A MODEL of the Western Front built in Brocton to help troops achieve one of the most successful offensives of the First World War is being temporarily excavated.
The scaled terrain model was built by German prisoners of war at Brocton Camp in 1918 and is the only surviving replica of its kind in the country.
The model represents the town of Messines in Belgium and its surrounding landscape. In 1917, the Messines Ridge formed part of the strategic German defensive line and was a high point which overlooked British and Dominion positions.
Men from the New Zealand Rifle Brigade were involved in the assault and capture of the village in June 1917. When they returned to their Reserve Battalion depot at Brocton Camp they had the scaled replica of their sector of the battlefield built to serve as a training aid and as an act of commemoration.
With the outbreak of the Second World War the site was used as a military training camp and the area became overgrown and eventually buried.
Staffordshire County Council, in a project funded by Natural England, is excavating the model so it can be photographed and recorded before being re-buried. Work begins next week.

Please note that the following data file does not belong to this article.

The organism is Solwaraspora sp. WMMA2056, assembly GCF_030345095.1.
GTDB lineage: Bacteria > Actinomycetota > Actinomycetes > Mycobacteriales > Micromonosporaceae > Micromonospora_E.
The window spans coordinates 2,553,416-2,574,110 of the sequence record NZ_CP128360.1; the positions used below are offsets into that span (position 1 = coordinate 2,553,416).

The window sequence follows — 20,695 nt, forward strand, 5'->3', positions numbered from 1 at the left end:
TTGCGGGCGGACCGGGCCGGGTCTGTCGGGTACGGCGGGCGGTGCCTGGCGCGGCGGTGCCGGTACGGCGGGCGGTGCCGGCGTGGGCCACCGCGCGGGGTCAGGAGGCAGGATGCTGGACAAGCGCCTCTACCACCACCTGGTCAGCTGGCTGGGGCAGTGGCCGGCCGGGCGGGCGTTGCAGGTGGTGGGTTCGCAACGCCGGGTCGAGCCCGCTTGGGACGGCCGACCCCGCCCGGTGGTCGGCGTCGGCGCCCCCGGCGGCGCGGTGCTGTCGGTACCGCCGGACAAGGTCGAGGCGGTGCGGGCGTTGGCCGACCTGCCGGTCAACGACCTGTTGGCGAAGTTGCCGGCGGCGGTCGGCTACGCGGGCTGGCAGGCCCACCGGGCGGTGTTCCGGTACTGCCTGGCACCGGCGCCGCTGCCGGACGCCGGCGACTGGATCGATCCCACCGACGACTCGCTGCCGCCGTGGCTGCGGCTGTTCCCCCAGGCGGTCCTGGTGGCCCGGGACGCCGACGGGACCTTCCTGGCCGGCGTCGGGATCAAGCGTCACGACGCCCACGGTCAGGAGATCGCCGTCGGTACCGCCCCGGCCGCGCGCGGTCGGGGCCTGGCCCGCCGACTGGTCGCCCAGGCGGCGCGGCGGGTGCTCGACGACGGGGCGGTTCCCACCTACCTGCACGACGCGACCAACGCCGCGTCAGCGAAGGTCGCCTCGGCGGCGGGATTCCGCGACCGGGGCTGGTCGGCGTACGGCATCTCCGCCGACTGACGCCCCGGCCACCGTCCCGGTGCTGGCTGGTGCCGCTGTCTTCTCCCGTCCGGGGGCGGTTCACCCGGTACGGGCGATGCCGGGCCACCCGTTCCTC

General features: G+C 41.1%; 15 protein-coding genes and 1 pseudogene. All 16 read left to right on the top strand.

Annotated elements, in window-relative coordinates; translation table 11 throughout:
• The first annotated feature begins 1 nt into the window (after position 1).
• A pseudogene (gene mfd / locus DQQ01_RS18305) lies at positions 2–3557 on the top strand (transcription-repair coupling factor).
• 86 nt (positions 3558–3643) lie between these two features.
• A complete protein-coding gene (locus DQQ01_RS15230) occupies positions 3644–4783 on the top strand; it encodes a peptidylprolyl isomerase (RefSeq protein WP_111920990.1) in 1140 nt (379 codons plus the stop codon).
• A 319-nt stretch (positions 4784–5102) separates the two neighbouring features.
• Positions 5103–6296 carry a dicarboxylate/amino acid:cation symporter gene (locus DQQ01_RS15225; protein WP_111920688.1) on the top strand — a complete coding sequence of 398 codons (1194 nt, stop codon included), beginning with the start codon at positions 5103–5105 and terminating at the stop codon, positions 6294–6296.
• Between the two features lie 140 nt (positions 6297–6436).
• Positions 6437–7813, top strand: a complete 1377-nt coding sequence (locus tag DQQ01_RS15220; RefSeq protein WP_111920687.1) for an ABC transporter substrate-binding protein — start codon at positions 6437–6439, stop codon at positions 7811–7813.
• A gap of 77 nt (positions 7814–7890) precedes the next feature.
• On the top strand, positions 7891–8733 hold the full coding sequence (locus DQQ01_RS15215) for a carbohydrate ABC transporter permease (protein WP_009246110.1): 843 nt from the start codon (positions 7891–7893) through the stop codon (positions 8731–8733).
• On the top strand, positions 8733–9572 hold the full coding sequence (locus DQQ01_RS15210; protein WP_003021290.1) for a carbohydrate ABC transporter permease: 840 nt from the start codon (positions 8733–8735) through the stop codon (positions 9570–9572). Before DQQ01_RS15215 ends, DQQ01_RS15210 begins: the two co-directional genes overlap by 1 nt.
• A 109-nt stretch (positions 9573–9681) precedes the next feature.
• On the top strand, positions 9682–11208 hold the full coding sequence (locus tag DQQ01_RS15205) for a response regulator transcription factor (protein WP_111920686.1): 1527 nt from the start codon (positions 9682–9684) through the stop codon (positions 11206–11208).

Staffordshire County Council leader Philip Atkins said: “With the approaching 100th anniversary of the start of the Great War, it seems the right time to excavate the model to ensure that the legacy of the men who served at the camp lives on for years to come.
“We see ourselves very much as custodians of the land and of the memories it holds and this is a wonderful opportunity to bring the site back to ‘life’.”
Archaeologists have carried out exploratory work and it is hoped that much of the model, which included replicas of a church and other buildings, remains largely intact.
It was rendered in concrete and has fossilised railway lines, trenches and roads. It was used to train soldiers in map reading and to show how an impeccably planned battle could be won with minimal casualties.
Once the site is fully exposed details will be photographed and recorded before it is preserved by being reburied in mid October.
Philip added: “Due to the location, scale and fragile nature of the model it is impossible for it to be moved or left uncovered, but for a brief moment in time we all be able to share with the nation, memories of a piece of Staffordshire which helped change the course of history.”